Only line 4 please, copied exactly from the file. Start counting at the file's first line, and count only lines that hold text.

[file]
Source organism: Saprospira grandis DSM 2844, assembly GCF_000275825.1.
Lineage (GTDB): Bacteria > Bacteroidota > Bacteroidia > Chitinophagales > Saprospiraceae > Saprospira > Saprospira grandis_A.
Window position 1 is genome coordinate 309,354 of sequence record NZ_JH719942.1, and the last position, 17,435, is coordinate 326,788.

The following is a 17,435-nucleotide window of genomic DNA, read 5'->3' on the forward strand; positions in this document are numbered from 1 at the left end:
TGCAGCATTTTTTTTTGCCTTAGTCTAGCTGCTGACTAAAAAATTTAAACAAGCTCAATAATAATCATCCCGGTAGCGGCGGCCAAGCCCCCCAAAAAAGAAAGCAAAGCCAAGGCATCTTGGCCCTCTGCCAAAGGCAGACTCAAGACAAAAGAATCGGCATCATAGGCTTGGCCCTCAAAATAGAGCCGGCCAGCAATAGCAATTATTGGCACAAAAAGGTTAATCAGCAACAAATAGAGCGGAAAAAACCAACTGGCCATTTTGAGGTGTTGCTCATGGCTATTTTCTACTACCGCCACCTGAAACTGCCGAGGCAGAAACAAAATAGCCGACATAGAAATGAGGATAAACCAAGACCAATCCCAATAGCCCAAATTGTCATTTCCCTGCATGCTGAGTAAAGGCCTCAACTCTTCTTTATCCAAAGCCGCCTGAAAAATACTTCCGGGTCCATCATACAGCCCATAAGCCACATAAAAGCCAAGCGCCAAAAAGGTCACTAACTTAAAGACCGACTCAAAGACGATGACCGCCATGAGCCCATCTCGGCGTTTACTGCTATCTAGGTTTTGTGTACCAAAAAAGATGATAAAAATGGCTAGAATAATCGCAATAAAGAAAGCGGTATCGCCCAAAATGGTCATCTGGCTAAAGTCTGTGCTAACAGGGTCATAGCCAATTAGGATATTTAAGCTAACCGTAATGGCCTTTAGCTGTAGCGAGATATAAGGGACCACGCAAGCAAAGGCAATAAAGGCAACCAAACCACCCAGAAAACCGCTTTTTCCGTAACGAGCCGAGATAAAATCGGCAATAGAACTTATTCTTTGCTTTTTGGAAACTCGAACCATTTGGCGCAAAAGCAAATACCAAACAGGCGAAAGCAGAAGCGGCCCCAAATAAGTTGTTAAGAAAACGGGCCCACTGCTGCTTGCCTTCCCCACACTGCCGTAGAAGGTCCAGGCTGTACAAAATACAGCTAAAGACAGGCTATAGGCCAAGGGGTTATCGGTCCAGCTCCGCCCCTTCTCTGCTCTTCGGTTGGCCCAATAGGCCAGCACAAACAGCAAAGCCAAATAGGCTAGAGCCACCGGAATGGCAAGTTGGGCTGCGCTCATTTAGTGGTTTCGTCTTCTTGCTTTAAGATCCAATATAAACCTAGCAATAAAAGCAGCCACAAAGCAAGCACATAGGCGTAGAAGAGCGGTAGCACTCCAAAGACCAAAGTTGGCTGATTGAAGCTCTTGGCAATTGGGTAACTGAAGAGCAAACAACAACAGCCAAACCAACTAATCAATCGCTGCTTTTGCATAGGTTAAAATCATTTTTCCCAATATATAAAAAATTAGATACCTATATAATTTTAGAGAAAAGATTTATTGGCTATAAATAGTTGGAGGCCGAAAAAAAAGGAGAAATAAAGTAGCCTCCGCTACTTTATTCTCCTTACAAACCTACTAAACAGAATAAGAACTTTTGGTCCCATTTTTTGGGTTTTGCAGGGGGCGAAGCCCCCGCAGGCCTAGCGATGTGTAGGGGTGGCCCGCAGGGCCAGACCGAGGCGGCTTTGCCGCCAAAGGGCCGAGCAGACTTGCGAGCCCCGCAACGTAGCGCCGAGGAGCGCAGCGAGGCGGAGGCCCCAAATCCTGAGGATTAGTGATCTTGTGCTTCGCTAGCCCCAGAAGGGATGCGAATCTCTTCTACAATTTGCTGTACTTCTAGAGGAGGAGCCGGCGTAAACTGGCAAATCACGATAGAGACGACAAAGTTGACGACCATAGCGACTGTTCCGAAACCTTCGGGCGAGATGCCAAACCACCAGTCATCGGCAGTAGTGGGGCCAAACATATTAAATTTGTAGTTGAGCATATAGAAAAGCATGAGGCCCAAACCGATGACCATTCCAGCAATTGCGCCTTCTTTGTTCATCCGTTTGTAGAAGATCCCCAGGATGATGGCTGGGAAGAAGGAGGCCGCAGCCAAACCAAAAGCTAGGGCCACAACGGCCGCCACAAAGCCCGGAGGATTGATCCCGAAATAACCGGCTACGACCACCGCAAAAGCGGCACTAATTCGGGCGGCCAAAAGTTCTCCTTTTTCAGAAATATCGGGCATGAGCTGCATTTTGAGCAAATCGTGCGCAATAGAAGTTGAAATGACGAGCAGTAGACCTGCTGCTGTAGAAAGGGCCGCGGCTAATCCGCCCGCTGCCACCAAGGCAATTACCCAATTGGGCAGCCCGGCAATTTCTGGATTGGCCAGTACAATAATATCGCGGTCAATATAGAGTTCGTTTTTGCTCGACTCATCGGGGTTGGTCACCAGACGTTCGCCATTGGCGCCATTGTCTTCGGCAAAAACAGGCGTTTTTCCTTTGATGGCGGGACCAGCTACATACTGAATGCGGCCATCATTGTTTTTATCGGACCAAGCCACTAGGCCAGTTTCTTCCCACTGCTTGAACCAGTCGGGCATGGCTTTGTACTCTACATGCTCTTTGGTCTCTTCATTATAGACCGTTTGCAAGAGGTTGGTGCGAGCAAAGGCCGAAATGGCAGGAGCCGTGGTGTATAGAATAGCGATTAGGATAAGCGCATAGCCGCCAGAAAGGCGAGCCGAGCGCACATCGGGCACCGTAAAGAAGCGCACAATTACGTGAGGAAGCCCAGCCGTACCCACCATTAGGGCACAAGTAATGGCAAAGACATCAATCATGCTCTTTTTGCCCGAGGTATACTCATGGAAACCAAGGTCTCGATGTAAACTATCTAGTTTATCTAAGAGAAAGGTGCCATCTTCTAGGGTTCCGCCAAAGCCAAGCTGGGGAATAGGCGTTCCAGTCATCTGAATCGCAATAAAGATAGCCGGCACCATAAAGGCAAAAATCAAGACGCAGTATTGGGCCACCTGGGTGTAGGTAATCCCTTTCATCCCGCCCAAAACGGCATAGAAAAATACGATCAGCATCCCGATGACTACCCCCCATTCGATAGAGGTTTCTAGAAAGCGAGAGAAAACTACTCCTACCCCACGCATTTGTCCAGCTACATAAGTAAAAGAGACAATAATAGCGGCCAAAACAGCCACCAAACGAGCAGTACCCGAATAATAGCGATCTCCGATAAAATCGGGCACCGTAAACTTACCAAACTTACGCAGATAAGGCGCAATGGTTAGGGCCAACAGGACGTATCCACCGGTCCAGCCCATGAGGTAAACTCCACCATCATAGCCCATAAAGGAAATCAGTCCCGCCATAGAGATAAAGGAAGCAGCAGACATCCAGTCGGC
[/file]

The following is a 17,435-nucleotide window of genomic DNA, read 5'->3' on the forward strand; positions in this document are numbered from 1 at the left end: